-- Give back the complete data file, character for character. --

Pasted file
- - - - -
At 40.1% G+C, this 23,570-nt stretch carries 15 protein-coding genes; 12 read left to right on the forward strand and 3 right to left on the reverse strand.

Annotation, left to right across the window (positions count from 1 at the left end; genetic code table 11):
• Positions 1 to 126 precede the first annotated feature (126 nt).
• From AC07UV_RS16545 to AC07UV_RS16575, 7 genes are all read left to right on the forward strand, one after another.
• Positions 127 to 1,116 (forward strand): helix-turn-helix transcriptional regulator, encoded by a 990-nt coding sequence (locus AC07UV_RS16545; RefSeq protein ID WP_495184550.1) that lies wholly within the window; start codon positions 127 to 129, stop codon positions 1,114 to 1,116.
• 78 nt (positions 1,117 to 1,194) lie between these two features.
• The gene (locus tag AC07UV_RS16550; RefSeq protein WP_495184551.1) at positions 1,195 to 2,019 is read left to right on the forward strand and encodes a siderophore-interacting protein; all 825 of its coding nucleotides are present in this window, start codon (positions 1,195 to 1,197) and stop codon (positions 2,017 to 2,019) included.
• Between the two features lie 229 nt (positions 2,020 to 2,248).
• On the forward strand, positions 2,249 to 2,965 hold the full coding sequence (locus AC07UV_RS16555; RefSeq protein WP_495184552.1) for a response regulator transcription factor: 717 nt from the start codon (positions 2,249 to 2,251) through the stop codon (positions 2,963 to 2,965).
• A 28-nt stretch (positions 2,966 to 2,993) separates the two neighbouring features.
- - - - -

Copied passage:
At 40.1% G+C, this 23,570-nt stretch carries 15 protein-coding genes; 12 read left to right on the forward strand and 3 right to left on the reverse strand.

Annotation, left to right across the window (positions count from 1 at the left end; genetic code table 11):
• Positions 1 to 126 precede the first annotated feature (126 nt).
• From AC07UV_RS16545 to AC07UV_RS16575, 7 genes are all read left to right on the forward strand, one after another.
• Positions 127 to 1,116 (forward strand): helix-turn-helix transcriptional regulator, encoded by a 990-nt coding sequence (locus AC07UV_RS16545; RefSeq protein ID WP_495184550.1) that lies wholly within the window; start codon positions 127 to 129, stop codon positions 1,114 to 1,116.
• 78 nt (positions 1,117 to 1,194) lie between these two features.
• The gene (locus tag AC07UV_RS16550; RefSeq protein WP_495184551.1) at positions 1,195 to 2,019 is read left to right on the forward strand and encodes a siderophore-interacting protein; all 825 of its coding nucleotides are present in this window, start codon (positions 1,195 to 1,197) and stop codon (positions 2,017 to 2,019) included.
• Between the two features lie 229 nt (positions 2,020 to 2,248).
• On the forward strand, positions 2,249 to 2,965 hold the full coding sequence (locus AC07UV_RS16555; RefSeq protein WP_495184552.1) for a response regulator transcription factor: 717 nt from the start codon (positions 2,249 to 2,251) through the stop codon (positions 2,963 to 2,965).
• A 28-nt stretch (positions 2,966 to 2,993) separates the two neighbouring features.